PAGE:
Semicircle In mathematics (and more specifically geometry), a semicircle is a onedimensional locus of points that forms half of a circle. The full arc of a semicircle always measures 180° (equivalently, π radians, or a halfturn). It has only one line of symmetry (reflection symmetry) [...More...]  "Semicircle" on: Wikipedia Yahoo 

Tangent In geometry, the tangent line (or simply tangent) to a plane curve at a given point is the straight line that "just touches" the curve at that point. Leibniz Leibniz defined it as the line through a pair of infinitely close points on the curve.[1] More precisely, a straight line is said to be a tangent of a curve y = f (x) at a point x = c on the curve if the line passes through the point (c, f (c)) on the curve and has slope f '(c) where f ' is the derivative of f. A similar definition applies to space curves and curves in ndimensional Euclidean space. As it passes through the point where the tangent line and the curve meet, called the point of tangency, the tangent line is "going in the same direction" as the curve, and is thus the best straightline approximation to the curve at that point. Similarly, the tangent plane to a surface at a given point is the plane that "just touches" the surface at that point [...More...]  "Tangent" on: Wikipedia Yahoo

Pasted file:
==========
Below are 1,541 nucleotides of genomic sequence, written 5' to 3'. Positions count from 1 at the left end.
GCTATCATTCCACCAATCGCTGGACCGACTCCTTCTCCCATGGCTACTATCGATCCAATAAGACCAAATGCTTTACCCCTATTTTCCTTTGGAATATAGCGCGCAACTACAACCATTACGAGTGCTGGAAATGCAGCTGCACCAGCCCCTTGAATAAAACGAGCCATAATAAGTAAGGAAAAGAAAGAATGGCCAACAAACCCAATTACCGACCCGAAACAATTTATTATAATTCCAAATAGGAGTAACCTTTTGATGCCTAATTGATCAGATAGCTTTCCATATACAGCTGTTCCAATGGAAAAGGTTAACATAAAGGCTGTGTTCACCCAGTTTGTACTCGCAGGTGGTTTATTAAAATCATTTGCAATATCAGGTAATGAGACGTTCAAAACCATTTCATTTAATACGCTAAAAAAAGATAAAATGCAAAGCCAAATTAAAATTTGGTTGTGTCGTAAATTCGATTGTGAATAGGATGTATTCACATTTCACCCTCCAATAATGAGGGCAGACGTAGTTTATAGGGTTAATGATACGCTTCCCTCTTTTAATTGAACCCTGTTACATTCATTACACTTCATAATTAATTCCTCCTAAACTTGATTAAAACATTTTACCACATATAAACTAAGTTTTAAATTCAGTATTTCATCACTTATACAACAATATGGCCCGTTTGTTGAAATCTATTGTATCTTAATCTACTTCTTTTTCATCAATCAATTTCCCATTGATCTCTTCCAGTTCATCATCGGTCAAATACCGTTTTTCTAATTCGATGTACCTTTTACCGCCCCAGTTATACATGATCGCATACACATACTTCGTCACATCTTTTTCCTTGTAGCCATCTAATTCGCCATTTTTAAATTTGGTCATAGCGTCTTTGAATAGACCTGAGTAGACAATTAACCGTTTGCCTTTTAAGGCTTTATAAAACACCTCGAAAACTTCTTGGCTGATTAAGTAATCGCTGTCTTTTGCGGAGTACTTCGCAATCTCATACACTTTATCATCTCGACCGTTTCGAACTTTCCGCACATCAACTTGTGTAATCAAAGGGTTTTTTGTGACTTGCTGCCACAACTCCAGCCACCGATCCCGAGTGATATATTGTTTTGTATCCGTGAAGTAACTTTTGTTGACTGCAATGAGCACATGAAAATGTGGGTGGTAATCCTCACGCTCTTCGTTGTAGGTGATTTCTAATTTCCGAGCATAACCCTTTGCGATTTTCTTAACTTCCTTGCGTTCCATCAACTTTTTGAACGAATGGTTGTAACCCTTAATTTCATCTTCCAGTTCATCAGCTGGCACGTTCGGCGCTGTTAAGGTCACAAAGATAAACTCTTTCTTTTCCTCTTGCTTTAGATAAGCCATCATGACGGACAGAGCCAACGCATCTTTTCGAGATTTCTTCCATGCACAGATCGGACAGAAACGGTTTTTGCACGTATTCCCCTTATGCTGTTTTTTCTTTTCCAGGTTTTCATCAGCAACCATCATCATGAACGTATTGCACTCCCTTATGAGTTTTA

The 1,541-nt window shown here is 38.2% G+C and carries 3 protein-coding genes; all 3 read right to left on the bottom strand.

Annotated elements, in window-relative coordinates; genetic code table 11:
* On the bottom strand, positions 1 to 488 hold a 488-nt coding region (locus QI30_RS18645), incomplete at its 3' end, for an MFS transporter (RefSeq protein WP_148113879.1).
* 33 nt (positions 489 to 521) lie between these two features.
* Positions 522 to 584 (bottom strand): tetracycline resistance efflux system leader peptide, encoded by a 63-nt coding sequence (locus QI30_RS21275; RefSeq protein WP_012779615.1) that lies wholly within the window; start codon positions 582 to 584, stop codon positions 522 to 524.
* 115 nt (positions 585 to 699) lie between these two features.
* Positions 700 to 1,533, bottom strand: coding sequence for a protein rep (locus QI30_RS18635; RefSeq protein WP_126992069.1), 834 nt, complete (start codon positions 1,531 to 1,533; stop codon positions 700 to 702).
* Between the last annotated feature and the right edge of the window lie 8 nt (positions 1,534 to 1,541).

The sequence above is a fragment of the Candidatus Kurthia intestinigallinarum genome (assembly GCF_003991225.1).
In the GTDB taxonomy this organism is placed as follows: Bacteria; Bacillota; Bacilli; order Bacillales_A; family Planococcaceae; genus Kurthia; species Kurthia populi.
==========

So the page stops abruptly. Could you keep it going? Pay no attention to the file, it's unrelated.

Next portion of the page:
Compass (drafting) A pair of compasses, also known simply as a compass, is a technical drawing instrument that can be used for inscribing circles or arcs. As dividers, they can also be used as tools to measure distances, in particular on maps. Compasses can be used for mathematics, drafting, navigation and other purposes. Compasses are usually made of metal or plastic, and consist of two parts connected by a hinge which can be adjusted to allow the changing of the radius of the circle drawn. Typically one part has a spike at its end, and the other part a pencil, or sometimes a pen. Prior to computerization, compasses and other tools for manual drafting were often packaged as a "bow set"[1] with interchangeable parts [...More...]  "Compass (drafting)" on: Wikipedia Yahoo